The Boston Globe reported that Reed died in Norman, Oklahoma, about three weeks after testing positive for the virus. He was 86. Warren thanked the nurses and staff who took care of him.

Gap Stops Paying Rents, Warns it Might Not Have Enough Cash for Operations

Gap said Thursday it did not pay April rents and warned that the company may not have enough cash flow to sufficiently fund its operations in the next 12 months as stores remain shut because of the coronavirus pandemic, CNBC reports.

The apparel retailer said in a securities filing that it must take further actions to find liquidity, such additional job cuts and new debt financing. It said other measures could include reducing receipts and orders for merchandise, and extending the terms for payment of goods and services.

Gap said it had suspended April rent payments on temporarily shuttered stores, which amounts to roughly $115 million in monthly expenses in North America.

The retailer, which also operates Banana Republic, Old Navy and Athleta, said it was in talks with landlords to defer payments, modify lease agreements or in some cases terminate the leases and permanently close some of the stores.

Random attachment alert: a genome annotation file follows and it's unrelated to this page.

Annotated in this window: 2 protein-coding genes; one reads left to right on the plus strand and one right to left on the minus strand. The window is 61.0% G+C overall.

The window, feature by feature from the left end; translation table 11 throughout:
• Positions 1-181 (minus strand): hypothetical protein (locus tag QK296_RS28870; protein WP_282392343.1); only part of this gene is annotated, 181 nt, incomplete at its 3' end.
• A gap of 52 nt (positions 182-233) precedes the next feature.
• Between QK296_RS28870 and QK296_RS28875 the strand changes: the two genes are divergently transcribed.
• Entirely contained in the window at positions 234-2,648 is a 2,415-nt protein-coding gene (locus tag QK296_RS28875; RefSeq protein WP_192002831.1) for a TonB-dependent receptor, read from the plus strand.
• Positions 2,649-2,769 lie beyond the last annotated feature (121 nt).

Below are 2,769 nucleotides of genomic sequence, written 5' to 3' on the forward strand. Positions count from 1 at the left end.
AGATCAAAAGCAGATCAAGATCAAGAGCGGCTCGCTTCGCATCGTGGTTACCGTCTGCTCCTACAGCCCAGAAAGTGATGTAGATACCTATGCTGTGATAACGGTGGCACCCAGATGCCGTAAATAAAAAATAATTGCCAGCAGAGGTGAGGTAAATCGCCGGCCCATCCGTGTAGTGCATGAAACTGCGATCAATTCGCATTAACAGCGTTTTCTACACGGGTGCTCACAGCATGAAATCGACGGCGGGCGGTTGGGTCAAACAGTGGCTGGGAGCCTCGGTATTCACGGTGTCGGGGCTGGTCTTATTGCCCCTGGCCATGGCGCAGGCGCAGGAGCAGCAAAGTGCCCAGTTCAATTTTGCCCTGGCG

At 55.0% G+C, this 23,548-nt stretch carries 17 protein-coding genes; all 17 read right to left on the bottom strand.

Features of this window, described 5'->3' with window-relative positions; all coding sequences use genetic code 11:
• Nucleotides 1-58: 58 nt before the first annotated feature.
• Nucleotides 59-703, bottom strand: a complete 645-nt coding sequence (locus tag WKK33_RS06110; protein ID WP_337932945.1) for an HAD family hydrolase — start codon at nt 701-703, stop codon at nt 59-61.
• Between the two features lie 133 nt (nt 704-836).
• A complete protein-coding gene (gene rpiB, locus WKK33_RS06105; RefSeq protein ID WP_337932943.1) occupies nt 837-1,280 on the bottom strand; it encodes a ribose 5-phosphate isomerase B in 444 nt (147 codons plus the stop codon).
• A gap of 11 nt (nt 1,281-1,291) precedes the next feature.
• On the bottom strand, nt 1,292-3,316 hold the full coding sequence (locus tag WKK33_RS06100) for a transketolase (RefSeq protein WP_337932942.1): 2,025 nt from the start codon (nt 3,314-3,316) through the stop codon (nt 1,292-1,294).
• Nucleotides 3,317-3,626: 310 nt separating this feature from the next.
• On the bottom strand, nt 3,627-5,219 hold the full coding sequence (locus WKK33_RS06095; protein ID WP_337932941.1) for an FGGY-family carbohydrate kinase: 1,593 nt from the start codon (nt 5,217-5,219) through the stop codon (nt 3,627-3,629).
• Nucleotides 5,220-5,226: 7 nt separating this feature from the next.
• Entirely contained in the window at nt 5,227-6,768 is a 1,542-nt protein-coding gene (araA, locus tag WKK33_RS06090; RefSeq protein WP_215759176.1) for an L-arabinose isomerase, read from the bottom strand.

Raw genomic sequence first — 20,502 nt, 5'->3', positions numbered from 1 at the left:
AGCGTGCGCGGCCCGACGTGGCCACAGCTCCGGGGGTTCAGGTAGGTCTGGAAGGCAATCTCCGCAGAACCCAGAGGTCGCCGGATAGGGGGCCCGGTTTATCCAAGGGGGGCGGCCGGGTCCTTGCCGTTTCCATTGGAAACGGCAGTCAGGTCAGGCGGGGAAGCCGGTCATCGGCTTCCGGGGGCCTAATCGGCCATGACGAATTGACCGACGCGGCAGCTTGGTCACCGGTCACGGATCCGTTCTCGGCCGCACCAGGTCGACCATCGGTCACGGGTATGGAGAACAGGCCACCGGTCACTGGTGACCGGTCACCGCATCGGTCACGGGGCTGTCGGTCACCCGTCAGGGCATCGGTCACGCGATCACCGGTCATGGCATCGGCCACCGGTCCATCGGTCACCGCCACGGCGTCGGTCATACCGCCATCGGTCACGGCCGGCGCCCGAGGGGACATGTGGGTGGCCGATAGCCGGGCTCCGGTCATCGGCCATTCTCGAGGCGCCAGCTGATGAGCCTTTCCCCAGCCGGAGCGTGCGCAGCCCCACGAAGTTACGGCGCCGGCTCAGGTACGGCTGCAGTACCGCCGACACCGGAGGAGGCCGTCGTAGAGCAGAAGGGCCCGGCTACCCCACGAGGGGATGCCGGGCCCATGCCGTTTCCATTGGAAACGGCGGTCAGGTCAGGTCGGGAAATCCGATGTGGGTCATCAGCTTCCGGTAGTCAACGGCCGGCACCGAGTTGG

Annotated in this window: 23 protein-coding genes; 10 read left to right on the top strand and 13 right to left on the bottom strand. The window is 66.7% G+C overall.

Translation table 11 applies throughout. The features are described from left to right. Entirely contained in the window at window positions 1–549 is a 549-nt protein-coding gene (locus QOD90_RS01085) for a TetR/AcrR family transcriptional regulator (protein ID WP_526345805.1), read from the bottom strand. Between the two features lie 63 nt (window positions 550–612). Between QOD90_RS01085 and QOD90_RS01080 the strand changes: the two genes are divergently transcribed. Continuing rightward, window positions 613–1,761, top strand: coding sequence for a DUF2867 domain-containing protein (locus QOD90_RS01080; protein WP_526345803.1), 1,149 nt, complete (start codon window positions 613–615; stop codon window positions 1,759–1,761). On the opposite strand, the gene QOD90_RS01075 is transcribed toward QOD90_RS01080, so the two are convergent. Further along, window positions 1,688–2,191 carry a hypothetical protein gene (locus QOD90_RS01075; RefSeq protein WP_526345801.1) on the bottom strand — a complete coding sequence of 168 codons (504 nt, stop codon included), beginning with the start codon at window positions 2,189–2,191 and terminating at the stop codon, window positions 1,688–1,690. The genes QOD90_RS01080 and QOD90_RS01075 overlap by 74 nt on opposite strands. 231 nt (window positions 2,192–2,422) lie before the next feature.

Gap also cautioned that its profit margins could erode as it is forced to use steep discounts to try to sell merchandise amid a pullback in spending by consumers. With a nationwide shutdown of malls and most stores, the pandemic is putting many clothing retailers in peril. U.S. retail sales plummeted 8.7% in March, far outpaced the previous record decline of 3.9% that took place during the depths of the Great Recession in November 2008.

VA Medical Facilities Struggle With Staff, Equipment Shortages

The Department of Veterans Affairs is struggling with shortages of workers at its health care facilities as it cares for veterans infected with the novel coronavirus.

The agency responsible for the health care of 9 million veterans is also facing shortages of the equipment necessary to protect employees from contracting the virus. That's according to VA staff and internal documents obtained by The Associated Press.

The documents show about 1,900 VA health care workers have become sick with the coronavirus, and 20 have died. Another 3,600 health care workers are quarantined and unable to work because they have been exposed.

More than 5,700 veterans treated by the VA have been infected by the coronavirus, and nearly 380 have died.

The Labor Department is now investigating, and several Democrats in Congress plan to send a letter Thursday calling on President Donald Trump to invoke the Defense Production Act to get more supplies for VA health facilities.

The VA denied it was short of supplies and stressed that it follows federal health guidelines when rationing personal protective equipment like masks and gloves.

The Massachusetts Attorney General's Office is launching an investigation into a nursing facility in Holyoke where more than a dozen veterans have died amid an outbreak of the new coronavirus.